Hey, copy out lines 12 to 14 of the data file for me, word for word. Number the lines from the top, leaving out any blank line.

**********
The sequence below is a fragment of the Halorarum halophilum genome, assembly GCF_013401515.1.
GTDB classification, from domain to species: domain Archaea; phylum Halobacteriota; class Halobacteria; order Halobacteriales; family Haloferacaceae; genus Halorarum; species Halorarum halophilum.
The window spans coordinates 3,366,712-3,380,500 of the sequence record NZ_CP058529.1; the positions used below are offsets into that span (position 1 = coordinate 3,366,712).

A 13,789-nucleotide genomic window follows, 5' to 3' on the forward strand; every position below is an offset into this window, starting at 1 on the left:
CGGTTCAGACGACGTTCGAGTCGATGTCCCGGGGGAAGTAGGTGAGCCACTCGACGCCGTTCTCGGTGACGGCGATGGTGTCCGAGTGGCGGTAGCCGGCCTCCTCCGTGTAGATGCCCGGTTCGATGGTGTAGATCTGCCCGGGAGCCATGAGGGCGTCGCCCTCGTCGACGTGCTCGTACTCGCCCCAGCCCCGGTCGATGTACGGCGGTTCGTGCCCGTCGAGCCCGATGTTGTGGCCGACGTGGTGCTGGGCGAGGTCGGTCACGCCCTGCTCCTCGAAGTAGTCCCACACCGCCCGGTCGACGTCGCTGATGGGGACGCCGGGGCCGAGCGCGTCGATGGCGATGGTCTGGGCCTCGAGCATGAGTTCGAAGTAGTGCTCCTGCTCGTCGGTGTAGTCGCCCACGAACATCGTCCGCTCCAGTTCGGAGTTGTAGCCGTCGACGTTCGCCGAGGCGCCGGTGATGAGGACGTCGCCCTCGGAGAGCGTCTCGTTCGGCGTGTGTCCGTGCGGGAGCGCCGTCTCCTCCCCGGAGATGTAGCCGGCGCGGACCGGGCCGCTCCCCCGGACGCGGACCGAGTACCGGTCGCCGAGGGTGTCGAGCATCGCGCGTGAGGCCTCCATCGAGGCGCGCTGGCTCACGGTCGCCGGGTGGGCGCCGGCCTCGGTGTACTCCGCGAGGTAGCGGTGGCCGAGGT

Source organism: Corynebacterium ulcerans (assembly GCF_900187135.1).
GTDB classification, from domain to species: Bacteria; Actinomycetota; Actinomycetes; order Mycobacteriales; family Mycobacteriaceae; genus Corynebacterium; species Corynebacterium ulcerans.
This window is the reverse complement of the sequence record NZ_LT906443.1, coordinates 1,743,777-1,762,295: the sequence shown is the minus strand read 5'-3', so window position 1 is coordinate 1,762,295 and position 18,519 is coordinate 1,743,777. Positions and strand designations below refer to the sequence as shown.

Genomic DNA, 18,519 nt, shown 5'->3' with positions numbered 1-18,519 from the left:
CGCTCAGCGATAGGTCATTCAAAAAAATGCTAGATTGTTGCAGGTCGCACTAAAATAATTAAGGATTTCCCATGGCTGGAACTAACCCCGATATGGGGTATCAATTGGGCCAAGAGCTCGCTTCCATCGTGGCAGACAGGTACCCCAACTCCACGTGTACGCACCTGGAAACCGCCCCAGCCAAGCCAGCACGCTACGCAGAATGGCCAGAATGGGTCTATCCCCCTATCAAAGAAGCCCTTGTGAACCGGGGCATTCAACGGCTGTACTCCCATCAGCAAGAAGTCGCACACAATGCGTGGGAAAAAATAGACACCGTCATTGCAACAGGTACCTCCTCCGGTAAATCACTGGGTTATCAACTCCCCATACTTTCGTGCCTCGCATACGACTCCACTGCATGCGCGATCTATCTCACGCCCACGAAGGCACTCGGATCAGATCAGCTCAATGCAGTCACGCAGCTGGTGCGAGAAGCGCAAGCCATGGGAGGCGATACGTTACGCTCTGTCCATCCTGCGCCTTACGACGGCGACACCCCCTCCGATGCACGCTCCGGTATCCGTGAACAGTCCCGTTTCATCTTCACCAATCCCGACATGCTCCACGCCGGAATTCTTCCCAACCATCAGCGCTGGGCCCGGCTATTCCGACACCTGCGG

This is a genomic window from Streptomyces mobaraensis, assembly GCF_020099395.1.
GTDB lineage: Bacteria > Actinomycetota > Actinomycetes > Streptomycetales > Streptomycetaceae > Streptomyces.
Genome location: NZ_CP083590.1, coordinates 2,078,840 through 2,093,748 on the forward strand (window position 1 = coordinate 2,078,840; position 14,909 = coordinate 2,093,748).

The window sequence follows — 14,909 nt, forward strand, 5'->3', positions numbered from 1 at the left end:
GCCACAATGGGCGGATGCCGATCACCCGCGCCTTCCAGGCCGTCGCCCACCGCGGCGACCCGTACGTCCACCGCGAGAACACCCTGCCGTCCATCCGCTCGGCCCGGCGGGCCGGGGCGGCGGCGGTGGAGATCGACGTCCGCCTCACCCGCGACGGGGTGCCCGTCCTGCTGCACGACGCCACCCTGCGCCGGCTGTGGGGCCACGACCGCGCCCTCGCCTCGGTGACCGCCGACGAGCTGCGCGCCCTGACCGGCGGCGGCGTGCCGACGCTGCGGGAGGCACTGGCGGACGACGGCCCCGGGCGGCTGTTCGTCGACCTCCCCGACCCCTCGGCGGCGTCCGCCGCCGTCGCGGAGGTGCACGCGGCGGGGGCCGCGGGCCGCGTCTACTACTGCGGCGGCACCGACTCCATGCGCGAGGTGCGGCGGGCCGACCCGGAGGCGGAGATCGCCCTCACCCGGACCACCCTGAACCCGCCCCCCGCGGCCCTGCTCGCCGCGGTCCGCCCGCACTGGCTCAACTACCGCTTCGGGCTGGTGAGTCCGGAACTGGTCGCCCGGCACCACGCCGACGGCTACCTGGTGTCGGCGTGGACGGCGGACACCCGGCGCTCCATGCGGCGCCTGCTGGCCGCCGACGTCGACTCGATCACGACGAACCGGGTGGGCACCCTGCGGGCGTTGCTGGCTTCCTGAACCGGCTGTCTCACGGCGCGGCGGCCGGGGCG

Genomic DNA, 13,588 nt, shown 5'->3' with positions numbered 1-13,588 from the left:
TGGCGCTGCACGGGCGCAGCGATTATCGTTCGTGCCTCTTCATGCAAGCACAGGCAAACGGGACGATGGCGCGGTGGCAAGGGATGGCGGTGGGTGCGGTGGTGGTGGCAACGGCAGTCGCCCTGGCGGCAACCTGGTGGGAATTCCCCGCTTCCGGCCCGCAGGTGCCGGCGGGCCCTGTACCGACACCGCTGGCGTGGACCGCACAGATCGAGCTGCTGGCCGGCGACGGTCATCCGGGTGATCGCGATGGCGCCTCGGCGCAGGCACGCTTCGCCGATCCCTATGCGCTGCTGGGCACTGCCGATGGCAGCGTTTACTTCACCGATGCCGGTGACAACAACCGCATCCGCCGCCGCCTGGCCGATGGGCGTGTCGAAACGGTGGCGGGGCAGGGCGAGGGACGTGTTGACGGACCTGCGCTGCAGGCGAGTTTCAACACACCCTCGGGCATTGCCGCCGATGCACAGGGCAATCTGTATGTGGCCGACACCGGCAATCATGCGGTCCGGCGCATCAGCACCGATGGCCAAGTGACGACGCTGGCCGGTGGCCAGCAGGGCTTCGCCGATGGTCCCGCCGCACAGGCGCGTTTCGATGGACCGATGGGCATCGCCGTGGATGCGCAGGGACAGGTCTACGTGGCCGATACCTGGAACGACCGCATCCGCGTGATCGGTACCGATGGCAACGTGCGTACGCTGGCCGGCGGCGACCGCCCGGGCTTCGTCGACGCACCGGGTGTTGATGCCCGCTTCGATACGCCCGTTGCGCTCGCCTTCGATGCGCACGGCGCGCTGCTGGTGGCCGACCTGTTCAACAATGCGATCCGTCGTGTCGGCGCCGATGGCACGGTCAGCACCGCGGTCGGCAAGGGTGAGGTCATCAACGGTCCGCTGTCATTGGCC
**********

GTDB lineage: Bacteria > Actinomycetota > Actinomycetes > Streptomycetales > Streptomycetaceae > Streptomyces.
Genome location: NZ_CP083590.1, coordinates 2,078,840 through 2,093,748 on the forward strand (window position 1 = coordinate 2,078,840; position 14,909 = coordinate 2,093,748).

The window sequence follows — 14,909 nt, forward strand, 5'->3', positions numbered from 1 at the left end: